Homer’s Odyssey opens with an evocation to the Muse, with varying translators rendering this opening line as “Tell me, Muse” (Lattimore, 1965) or “Sing to me of the man, Muse” (Fagles, 1996).  My favourite of the (relatively) modern translations into English, however, is that done by Fitzgerald in 1961, in which he translates the line as “Sing in me, Muse, and through me tell the story”.  Fitzgerald’s translation here captures beautifully the idea of the poet as a human vessel for the divine voice of poetry, depicting the story as not one sung or told to the narrator by the Muse, but created in collaboration with the Muse, a symbiotic relationship forged in creativity.  

Yet, this translation also captures many of the problems I’ve had with my own creative process.  With these opening lines in mind, I expect the words I write to come to me in a frenzy of godlike inspiration, the way I would imagine myself as a writer when I was a child, hunched over a desk, prose ceaselessly streaming out of the pen onto the smooth surface of the first page of a new notebook with ease.

But the creative process is never an easy one.  The blank page, once in my mind a symbol of opportunity, is now an object of fear for me.  It’s something that, in its emptiness, indicates a failure on my part, showing my lack of creativity and productivity, in all its papery nothingness.  Word counts become a frustration, glaring up at me from the bottom left corner of my laptop screen whilst a little voice in the back of my head tells me that whatever I am writing will be rubbish anyway.  

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As an emotional writer of poetry, I’ll only ever put pen to paper in fits of extreme feeling, using it as an outlet when I feel that I cannot turn to anyone.  It seems to be the closest I’ll get to the divine inspiration, with the Muse replaced by anger or loneliness.  But these emotional bursts of creativity never last long.

I expect the words I write to come to me in a frenzy of godlike inspiration, prose ceaselessly streaming out of the pen onto the smooth surface of the first page of a new notebook with ease. But it’s never that easy

Instead, in the midst of writer’s block, whether I’m writing an essay or poetry or an article like this one, I have to force out words.  Wring them from the heavy mass of a resistant mind.  During lockdown, when I was writing to try and occupy the reams of time I had in isolation, a friend sent me an article about writing, and how there never is an “ideal” condition in which to write.  Jacquelynn Lyon in this 2019 article captures perfectly the problem I find with the idea of a Muse – that writing is “not something special, it’s just something I always do.”  Lyon posits that writing (or creating art in any form) can never be done under “ideal” conditions and that instead, one should “treat it like a neutral job you show up to.”  This point is interesting in the transactional quality to creating art that it suggests.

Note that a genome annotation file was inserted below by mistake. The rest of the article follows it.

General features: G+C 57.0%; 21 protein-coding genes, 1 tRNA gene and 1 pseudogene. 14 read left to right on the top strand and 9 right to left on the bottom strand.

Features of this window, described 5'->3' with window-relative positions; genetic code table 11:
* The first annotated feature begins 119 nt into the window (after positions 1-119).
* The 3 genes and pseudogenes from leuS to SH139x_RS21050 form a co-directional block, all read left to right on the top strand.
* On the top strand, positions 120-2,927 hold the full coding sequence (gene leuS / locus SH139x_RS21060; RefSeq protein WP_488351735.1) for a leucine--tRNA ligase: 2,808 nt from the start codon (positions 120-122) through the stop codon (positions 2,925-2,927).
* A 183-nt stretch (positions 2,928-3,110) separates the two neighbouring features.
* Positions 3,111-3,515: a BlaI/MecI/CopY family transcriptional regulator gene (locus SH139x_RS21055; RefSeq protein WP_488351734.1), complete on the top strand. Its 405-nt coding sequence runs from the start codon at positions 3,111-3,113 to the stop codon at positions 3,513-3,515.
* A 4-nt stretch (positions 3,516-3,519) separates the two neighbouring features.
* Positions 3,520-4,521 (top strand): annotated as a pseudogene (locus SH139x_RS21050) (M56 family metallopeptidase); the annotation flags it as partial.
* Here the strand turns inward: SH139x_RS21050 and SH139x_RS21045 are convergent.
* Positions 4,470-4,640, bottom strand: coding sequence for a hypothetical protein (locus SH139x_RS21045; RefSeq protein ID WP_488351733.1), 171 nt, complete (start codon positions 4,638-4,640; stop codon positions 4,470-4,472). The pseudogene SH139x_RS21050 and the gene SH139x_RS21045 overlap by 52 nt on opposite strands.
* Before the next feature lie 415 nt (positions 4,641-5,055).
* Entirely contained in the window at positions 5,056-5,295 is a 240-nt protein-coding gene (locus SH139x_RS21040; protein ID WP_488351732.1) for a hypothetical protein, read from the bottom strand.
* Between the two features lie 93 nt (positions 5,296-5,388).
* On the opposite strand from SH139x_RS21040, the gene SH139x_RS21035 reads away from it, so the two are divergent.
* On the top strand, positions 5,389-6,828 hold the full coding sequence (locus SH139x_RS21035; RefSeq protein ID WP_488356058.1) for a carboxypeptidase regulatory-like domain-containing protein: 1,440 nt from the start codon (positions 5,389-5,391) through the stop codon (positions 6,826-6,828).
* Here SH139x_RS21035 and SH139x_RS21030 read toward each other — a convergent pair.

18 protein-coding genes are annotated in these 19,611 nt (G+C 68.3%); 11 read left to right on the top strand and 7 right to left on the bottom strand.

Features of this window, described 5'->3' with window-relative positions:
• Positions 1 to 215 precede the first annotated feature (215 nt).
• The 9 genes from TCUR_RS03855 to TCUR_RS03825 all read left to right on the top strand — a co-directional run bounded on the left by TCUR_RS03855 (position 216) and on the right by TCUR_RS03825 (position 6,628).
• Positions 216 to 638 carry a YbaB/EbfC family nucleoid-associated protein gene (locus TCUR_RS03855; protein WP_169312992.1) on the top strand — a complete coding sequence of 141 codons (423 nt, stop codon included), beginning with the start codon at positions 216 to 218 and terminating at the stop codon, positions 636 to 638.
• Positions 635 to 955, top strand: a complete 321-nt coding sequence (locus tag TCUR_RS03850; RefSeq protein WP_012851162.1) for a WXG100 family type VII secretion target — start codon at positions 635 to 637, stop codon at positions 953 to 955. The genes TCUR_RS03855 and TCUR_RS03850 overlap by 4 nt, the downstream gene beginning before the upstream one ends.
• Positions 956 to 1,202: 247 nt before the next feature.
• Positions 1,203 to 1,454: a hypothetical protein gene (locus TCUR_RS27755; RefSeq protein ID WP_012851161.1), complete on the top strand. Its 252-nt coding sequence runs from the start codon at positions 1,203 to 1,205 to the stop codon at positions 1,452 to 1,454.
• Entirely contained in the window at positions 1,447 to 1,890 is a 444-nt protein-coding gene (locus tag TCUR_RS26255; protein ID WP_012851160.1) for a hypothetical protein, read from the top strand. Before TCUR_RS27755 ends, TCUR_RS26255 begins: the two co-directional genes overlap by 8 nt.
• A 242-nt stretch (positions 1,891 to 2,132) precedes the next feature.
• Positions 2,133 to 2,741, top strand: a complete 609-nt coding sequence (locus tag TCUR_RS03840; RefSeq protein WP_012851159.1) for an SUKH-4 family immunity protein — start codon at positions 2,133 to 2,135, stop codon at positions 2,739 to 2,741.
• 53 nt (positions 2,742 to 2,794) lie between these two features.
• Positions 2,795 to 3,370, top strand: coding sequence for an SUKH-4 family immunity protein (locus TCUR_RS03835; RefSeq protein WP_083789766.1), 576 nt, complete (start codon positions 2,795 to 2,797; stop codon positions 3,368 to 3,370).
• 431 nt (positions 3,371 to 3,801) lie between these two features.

If art becomes a “job” like any other, is the freedom of art as an outlet lost?  How can we reconcile our creativity (which by nature can be unquantifiable) with a culture which prioritises intense productivity and quantifiable results achieved under intense pressure?  How do we treat art once it becomes a commodity, something to be bought and sold, something that has to be made to pay rent? 

 I believe that the creation of anything is intrinsically beautiful, whether it’s a poem written on a scrap of paper or the next Odyssey.

In my mind, the constant pressure of productivity can manifest in multiple ways.  Sometimes, I am motivated by deadlines (you’ll often find me in the library speed typing an essay at 1 am, convinced that I am writing the next seminal work of English literature criticism), other times, the constant pressure to juggle productivity in every different facet of my life (balancing academic productivity with having something to show for my free time as well) has led to intense burnout.  The pressure to create art also seems to manifest itself like this.  I’m currently editing some poetry, and in doing so have had to create “art” (I’m hesitant to give my writing so grand a title) under a deadline.  

It’s something I rarely do, allotting time in my day in which I must sit down to write and not leaving it up to whatever emotional state I may be veering in and out of.  It has taught me that I can, if I try hard enough, write something however uninspired I am feeling.  And I think that’s the most important thing, for me, in the creation of art; that you are able to create something from nothing, whether or not it is “good” in your mind or not.  I believe that the creation of anything is intrinsically beautiful, whether it’s a poem written on a scrap of paper or the next Odyssey.

Creating, then, is a complicated thing.  It never comes as easily as you want it to, nor are you able to (for the most part) appreciate anything you’ve made, becoming too caught up in self-doubt.  I’d argue that sometimes, as Lyon suggests, treating art in a “neutral” manner, and removing it from the concepts of productivity or value which dominate the rest of the world, can be a valuable experiment in real creative expression.